Two great comments on the last post about what goes into a classroom. The first was from Peter Ingle:
One of things we learned about from k-12 is that the classroom setup does make some difference (how much is obviously up for grabs). But this has largely to do with how a teacher organizes the room. One of the things that we did in the SOE was to have dedicated rooms specifically for education classes. These classrooms have places to store materials, post things on the wall, and a sense of ownership for what is in there. Perhaps we are missing the boat a little when we wonder about the technology in the classroom and not about permanence. Where can I put up posters, art, excellent work, student projects, etc??? These are all good ways to help students know they are excelling and to provide a more 'inviting' classroom. I know.... that is for elementary school. I don't think so.
The second is from Bryce Bunting:
I don't have a story yet, but I am in a design course this semester where I think the classroom will make a difference. But, I think it has less to do with what is in the classroom (technology, etc.) and more with Peter's idea of permanence. The course is intended to be a studio where we create, share, and critique instructional materials that we each produce. The instructor found a room in the basement of the McKay Bldg at BYU that isn't being used by any other group or course this semester. That means that we can post things on the walls, store materials, and have our own permanent space. My sense so far (I've only been to class once) is that being able to leave and post things without worrying about them being taken down will make a difference in our learning. For example, we'll be creating a wall of shame/fame illustrating good and bad designs (our own and others that we have collected). On the wall will be instructional artifacts as well as our comments relating to why they are good or bad. My hope is that it will create an ongoing conversation of sorts across the semester about design. My guess is that if someone were to come in at the end of the semester they might also see a decent record of our group learning.So, the jury is still out, but I think that this particular classroom and the way it is used will make a difference. To answer your last question (what would classrooms be like if our campuses were about learning), I think that one difference we would see is that individual instructors would work much more closely with campus schedulers to find rooms that facilitate the type of learning they want to go on. In most cases I think those classroom assignments have more to do with capacity than anything. Additionally, on a true learning campus those that design physical space would spend a lot more time talking with the important stakeholders (faculty & students). I would be surprised if that happens very often at most institutions.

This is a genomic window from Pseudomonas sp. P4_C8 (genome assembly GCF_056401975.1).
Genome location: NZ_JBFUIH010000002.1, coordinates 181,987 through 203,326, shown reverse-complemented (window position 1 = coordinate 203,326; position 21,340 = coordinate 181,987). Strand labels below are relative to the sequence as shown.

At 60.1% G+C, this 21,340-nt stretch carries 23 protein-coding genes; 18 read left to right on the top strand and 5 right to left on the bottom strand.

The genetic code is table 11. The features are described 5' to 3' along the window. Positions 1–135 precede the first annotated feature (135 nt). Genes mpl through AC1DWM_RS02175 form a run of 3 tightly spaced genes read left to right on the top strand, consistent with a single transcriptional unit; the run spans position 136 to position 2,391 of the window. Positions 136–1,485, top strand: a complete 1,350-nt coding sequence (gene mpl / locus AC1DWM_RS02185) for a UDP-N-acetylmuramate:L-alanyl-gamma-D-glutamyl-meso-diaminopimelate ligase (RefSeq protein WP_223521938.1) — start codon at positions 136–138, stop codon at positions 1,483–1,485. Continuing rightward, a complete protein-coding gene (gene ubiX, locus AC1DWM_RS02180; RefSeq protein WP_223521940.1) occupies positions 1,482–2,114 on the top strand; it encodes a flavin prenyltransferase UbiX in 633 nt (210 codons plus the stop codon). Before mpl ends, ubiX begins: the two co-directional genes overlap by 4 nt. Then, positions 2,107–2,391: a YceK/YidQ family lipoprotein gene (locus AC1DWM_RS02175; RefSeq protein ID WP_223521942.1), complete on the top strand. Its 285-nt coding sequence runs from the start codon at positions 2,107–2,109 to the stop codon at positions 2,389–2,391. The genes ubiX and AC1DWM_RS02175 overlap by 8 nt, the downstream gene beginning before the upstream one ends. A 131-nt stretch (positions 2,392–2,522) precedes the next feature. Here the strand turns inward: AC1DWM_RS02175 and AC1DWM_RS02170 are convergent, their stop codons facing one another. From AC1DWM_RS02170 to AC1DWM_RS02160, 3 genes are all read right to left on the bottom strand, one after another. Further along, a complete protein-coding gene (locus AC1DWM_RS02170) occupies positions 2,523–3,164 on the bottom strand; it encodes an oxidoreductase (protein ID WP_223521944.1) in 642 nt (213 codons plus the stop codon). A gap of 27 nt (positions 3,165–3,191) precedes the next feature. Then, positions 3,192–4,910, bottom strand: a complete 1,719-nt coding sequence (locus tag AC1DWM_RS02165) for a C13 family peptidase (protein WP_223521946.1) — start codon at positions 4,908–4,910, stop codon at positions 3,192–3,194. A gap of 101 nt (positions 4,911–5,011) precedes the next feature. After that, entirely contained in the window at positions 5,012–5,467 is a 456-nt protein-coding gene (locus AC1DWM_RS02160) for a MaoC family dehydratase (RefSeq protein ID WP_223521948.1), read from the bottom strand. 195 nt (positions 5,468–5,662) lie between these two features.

There is some really interesting overlap in these two responses. Both Peter and Bryce are technologically savvy guys. And both are leaders in helping their campuses and colleagues think about learning. But most interestingly, they both point to "ownership" of the classroom as a key force for learning.
This may seems strange to higher ed folks, but outside of education, the connection between "ownership" (or at least deep personal responsibility for a place) and that place's meaning is unquestioned. For example, a gravesite is a sacred place for people with a deep connection to the deceased. "Home field advantage" is unquestioned in sports. People return again and again to "sacred spaces" for solace and learning.
In education, though, the further you go through the system the less personal connection a student has to a space for learning. Why is this? Did someone once think it was a good idea for learning? Or is it at best a way to maximize the efficiency of space on campus?
The Cost Trap, Concluding Thoughts
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